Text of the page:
TD gives employees tool to chart career paths

While the mantra these days is that employees should manage their own careers, TD realized most of the $50 million to $60 million it spends on training was to enhance organizational performance. The bank decided to add something just for staff
By David Brown
|Canadian HR Reporter|Last Updated: 09/18/2006

In the past 18 months employee career assistance has become a “huge priority” at TD Bank, says Jane Hutcheson, vice-president of learning and development.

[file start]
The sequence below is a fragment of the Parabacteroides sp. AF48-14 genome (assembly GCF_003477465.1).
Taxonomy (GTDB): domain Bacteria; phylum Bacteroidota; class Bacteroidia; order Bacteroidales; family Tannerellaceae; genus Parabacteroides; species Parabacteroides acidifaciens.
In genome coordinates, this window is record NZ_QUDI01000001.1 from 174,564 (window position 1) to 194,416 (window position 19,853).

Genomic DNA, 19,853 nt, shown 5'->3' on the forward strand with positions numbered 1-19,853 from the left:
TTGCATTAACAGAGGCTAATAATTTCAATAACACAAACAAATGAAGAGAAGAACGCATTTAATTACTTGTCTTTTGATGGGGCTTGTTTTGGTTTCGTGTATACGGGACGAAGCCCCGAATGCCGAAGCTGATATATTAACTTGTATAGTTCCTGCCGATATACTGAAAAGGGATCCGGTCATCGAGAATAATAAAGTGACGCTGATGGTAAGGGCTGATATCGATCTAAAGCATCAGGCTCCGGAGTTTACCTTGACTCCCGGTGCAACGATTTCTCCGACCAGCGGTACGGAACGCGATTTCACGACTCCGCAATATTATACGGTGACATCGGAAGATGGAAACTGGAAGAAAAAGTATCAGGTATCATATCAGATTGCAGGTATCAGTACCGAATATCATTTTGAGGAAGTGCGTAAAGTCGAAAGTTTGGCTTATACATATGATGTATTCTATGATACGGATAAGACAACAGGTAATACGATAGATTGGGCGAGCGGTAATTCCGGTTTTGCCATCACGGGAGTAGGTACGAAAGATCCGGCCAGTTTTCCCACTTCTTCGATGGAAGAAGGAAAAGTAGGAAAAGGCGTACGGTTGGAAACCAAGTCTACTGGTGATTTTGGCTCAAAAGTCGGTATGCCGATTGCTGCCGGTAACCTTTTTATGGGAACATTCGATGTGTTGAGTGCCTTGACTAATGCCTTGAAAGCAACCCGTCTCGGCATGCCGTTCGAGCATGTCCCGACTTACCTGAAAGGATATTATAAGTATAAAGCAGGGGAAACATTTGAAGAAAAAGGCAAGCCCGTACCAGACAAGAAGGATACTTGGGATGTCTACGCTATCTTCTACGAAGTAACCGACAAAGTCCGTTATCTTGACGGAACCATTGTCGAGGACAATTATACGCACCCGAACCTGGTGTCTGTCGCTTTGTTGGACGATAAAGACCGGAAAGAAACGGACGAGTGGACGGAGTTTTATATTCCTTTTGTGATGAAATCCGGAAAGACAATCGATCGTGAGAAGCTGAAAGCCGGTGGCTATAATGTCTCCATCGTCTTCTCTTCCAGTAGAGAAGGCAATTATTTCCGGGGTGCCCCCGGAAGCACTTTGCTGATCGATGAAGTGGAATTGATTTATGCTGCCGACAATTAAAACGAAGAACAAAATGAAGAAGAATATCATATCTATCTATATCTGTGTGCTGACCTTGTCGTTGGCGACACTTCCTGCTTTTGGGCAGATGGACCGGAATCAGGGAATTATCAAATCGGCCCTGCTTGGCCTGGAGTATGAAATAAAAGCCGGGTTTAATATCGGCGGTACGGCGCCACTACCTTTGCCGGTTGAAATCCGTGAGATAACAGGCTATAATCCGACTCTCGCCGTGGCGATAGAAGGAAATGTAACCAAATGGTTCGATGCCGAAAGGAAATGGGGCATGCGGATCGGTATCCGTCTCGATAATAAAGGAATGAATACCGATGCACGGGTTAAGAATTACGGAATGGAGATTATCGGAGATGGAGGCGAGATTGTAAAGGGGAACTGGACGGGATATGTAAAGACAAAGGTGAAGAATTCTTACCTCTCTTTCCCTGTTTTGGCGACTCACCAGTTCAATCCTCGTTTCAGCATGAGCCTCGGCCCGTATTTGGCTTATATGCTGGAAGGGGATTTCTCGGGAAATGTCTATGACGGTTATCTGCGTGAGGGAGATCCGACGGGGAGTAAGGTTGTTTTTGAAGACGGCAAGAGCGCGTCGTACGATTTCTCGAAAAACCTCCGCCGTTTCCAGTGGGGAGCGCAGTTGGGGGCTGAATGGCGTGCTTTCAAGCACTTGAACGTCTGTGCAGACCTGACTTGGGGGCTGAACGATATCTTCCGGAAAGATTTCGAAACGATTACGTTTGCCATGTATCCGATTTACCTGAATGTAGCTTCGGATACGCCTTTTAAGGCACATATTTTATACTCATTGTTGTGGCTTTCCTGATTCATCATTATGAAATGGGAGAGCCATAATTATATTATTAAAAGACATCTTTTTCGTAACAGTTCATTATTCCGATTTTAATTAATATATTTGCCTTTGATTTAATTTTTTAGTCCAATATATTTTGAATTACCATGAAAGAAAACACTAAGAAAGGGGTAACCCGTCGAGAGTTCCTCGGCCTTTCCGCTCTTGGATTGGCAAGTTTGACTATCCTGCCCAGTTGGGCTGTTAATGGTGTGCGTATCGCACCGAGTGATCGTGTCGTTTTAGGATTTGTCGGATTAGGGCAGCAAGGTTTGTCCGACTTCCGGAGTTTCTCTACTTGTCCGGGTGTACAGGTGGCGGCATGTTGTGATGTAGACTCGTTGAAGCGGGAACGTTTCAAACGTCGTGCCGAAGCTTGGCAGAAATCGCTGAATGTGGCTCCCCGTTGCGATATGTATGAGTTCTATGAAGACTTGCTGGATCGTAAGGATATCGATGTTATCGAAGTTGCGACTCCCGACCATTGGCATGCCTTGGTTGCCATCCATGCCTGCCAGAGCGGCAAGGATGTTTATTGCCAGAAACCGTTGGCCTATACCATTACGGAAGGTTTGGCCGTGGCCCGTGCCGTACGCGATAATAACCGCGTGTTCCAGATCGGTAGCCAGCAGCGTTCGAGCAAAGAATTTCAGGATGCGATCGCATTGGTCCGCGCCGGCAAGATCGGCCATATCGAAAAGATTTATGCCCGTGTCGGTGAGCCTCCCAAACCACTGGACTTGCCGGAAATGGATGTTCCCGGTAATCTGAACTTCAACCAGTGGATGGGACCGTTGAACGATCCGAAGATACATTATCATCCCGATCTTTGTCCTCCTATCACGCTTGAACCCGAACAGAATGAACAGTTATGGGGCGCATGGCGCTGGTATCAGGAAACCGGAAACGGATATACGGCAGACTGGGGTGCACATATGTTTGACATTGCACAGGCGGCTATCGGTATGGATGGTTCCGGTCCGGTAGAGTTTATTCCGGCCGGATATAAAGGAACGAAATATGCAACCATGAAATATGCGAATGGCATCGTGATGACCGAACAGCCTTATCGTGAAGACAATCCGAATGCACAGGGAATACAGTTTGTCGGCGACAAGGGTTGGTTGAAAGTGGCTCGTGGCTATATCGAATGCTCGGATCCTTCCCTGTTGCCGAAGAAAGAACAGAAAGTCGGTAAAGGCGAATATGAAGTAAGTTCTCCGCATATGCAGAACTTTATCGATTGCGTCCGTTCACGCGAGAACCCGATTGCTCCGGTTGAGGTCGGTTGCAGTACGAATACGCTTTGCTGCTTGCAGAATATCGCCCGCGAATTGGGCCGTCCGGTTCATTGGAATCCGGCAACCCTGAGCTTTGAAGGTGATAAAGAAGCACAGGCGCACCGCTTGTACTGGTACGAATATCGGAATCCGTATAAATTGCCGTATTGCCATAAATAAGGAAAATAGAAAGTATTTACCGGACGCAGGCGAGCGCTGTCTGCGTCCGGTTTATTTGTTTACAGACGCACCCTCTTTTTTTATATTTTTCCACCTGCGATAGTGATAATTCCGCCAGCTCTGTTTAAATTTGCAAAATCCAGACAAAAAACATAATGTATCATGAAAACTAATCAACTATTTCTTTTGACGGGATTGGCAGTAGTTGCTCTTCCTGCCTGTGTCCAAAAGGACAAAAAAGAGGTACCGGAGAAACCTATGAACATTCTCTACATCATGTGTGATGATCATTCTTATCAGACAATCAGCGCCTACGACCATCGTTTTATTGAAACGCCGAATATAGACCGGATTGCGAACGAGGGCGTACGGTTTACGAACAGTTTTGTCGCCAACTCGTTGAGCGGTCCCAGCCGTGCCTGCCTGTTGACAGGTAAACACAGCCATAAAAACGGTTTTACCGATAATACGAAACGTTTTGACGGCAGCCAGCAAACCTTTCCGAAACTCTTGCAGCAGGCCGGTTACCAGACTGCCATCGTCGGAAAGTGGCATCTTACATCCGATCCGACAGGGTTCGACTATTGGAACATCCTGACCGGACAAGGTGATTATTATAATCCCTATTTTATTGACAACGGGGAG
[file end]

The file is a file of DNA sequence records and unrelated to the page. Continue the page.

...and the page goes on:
It had to because the bank wants to be an employer of choice, she says. And being a top employer tomorrow requires preparation today.

“If you look at the percentage of the workforce that will retire in the next five to 10 years, the fact that more organizations aren’t freaked out about this surprises me. Because you can’t wake up at the 11th hour of 2009 and say you want to be an employer of choice. It takes time.”